Hearing a lot of buzz about this WiFi 6 thing? Yeah, I am too. It’s the cool new thing to hit wireless technology, and like any new thing, there’s a lot of chatter around it. So what is it and what makes it differ from all the previous WiFi versions before it?
Well, one thing to keep in mind is that wireless technology has evolved significantly over the last few decades. I might be dating myself here, but if you recall the days when you used to use a dial-up to log into AOL and hear that familiar dial tone, followed by what I can only imagine are bird robots screeching – that was pre-WiFi. In terms of the human evolution timeline, that was only a short 23 years ago. In terms of technology however, that was eons ago.
Wireless as we know it was born in 1998 and made popular in 1999 with the proliferation of WiFi 1 and 2 (802.11b and 801.11a respectively). In those days, it was just so cool to be able to connect the internet without wires! No one worried about speed, security, or the bandwidth needed to be able to use the internet comfortably. Remember, this was back before YouTube, streaming services, and cloud servers.
Over time, faster speeds and distance coverage aligned with higher powered routers to improve WiFi standards. By 2003, WiFi was beginning to compete with the speed of the fastest wired connections. We would continue to see significant improvements in WiFi capabilities with the additions of WiFi 3 (801.11g) in 2003, WiFi 4 (802.11n) in 2009, and WiFi 5 (802.11ac) in 2014. WiFi 6 (802.11ax) was actually announced in 2019, but didn’t really see a spike in popularity until 2020.
The largest change introduced by WiFi 6 is that all wireless devices are now allocated designated connections. This is due to orthogonal frequency division multiple access (OFDMA), which allows each device its own “lane” for communication. This means rather than one device sucking up the entire “band” of wireless signal, multiple devices can operate simultaneously at high-speeds because they now share channels within the wireless band. Some other new features introduced with WiFi 6 include:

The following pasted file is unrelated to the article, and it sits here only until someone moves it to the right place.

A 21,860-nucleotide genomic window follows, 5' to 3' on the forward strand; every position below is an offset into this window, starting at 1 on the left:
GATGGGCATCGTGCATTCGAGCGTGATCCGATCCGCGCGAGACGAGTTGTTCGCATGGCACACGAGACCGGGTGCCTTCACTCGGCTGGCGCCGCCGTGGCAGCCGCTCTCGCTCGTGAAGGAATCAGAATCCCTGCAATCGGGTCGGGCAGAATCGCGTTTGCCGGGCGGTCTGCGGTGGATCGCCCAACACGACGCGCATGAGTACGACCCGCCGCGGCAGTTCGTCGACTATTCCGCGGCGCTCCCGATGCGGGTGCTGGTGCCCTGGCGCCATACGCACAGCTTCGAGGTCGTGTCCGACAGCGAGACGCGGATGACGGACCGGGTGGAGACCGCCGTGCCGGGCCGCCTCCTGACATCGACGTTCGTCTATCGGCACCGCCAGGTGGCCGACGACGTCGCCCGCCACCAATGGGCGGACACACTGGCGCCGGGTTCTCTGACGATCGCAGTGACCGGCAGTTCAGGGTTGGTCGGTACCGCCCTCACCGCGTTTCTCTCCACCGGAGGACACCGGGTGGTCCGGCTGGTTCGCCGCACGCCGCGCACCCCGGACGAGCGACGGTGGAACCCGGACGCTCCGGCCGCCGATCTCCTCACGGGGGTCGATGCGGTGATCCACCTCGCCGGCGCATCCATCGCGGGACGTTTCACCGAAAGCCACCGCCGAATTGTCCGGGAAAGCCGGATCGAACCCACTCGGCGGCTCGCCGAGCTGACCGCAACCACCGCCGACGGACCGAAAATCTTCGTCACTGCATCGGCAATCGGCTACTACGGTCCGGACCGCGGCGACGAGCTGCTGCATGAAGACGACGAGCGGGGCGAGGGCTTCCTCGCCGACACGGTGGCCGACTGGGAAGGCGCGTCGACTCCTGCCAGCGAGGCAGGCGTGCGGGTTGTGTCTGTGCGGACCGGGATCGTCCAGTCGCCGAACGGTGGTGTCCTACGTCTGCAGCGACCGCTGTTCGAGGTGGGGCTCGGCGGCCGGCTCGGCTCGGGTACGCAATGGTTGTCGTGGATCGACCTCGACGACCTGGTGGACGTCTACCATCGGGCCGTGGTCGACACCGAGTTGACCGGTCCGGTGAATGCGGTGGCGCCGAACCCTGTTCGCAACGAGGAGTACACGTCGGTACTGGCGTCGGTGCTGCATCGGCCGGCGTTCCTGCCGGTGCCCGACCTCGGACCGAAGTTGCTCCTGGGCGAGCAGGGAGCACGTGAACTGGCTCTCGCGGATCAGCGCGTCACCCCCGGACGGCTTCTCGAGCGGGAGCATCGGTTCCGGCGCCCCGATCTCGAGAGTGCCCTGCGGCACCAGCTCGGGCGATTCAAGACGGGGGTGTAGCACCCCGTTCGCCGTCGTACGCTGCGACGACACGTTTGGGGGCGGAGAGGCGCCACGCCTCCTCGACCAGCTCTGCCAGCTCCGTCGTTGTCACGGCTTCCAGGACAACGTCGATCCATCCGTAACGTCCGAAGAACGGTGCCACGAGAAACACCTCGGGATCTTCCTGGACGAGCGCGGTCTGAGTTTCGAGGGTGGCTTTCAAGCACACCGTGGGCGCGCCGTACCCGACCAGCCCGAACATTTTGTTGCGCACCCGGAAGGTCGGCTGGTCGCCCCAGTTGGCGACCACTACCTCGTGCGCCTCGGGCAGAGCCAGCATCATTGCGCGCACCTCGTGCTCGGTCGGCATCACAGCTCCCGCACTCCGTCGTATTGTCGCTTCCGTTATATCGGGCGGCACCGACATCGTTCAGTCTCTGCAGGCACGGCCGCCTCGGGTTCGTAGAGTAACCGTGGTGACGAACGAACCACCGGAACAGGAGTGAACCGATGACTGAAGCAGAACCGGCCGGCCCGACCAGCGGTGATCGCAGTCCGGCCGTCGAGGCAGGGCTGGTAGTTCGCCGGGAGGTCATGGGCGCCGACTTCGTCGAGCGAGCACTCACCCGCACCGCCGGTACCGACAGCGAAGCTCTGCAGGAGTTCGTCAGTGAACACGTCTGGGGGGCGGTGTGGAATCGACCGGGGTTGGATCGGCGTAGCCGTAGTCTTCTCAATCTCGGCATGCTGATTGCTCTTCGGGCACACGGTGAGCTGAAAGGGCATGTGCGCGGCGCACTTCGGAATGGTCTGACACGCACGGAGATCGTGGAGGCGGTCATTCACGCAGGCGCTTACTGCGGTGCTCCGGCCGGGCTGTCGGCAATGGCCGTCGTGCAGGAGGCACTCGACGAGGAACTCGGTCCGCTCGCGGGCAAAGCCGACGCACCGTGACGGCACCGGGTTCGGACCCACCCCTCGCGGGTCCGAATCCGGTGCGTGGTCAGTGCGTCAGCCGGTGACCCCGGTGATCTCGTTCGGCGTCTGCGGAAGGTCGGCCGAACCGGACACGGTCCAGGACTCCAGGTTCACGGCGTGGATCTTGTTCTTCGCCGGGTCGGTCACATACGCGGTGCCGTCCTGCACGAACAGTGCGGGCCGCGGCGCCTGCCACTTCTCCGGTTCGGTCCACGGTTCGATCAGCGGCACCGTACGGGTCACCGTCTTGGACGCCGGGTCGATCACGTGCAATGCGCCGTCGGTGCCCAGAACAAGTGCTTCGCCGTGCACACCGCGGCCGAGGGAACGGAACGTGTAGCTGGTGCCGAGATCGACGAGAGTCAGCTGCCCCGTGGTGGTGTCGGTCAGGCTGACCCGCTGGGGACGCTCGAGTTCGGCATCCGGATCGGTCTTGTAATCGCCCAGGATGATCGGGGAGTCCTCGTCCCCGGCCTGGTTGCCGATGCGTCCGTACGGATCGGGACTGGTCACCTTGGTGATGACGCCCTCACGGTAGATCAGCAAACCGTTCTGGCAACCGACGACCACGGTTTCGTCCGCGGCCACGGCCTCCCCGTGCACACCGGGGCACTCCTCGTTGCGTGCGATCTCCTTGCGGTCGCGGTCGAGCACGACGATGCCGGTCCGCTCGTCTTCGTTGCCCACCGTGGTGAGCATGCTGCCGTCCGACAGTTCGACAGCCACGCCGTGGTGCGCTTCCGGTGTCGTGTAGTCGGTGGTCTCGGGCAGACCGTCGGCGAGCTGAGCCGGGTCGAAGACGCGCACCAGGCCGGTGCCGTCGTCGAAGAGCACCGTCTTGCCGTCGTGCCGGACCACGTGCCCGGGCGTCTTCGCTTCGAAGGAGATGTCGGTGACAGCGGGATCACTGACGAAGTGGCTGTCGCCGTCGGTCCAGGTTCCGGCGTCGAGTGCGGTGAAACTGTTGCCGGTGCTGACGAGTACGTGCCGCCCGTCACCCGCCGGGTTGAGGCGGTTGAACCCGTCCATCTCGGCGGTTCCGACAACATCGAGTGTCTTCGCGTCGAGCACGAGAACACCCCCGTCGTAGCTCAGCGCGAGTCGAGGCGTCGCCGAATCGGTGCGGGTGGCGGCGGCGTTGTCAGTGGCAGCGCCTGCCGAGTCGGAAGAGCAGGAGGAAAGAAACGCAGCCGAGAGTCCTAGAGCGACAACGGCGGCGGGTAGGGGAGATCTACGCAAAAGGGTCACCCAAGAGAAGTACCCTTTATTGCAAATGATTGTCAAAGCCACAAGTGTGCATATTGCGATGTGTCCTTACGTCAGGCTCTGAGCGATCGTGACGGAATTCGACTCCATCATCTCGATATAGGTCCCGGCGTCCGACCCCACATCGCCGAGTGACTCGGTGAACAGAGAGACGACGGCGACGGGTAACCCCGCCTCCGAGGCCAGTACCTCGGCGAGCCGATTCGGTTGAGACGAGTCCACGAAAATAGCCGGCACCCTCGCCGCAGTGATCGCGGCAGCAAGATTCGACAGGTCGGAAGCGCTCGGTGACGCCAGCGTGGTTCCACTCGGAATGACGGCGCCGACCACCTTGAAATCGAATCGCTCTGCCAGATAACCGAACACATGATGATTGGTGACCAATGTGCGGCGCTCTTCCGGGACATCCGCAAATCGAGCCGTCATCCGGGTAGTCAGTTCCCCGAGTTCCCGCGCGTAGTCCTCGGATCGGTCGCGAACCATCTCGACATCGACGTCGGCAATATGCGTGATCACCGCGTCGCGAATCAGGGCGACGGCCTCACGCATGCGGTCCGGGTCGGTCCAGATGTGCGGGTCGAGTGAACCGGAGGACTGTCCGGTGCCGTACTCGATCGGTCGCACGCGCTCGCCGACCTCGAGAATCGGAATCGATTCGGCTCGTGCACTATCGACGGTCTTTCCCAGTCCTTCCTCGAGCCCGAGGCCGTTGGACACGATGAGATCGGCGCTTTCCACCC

- Multi-user multiple input, multiple output (multi-user MIMO) which allows more downlink data to be transferred at one time. This improves coverage for environments where multiple devices are used regularly, such as auditoriums, sports venues, warehouses, retail spaces, schools, manufacturing facilities, etc.
- The use of 160 MHz channel utilization, which improves bandwidth and lowers latency.
- Target Wake Time (TWT), which allows us to designate specific time(s) for individual devices to access the wireless network. In doing so, we can consume less power when transmitting data and save battery life!
- Transmit beamforming is used to provide greater network capacity through higher speeds, more efficient data-delivery routes, and reduced interference for nearby users to allow for more improved range and experience.
Collectively, these features focus on improving wireless as a whole in the areas where most organizations need higher speed, enhanced performance, greater density, and improved coverage. WiFi 6 may be the future, but that doesn’t mean your recent wireless investments are obsolete. Technology at its very nature means being outdated almost immediately. What you can do is start planning ahead.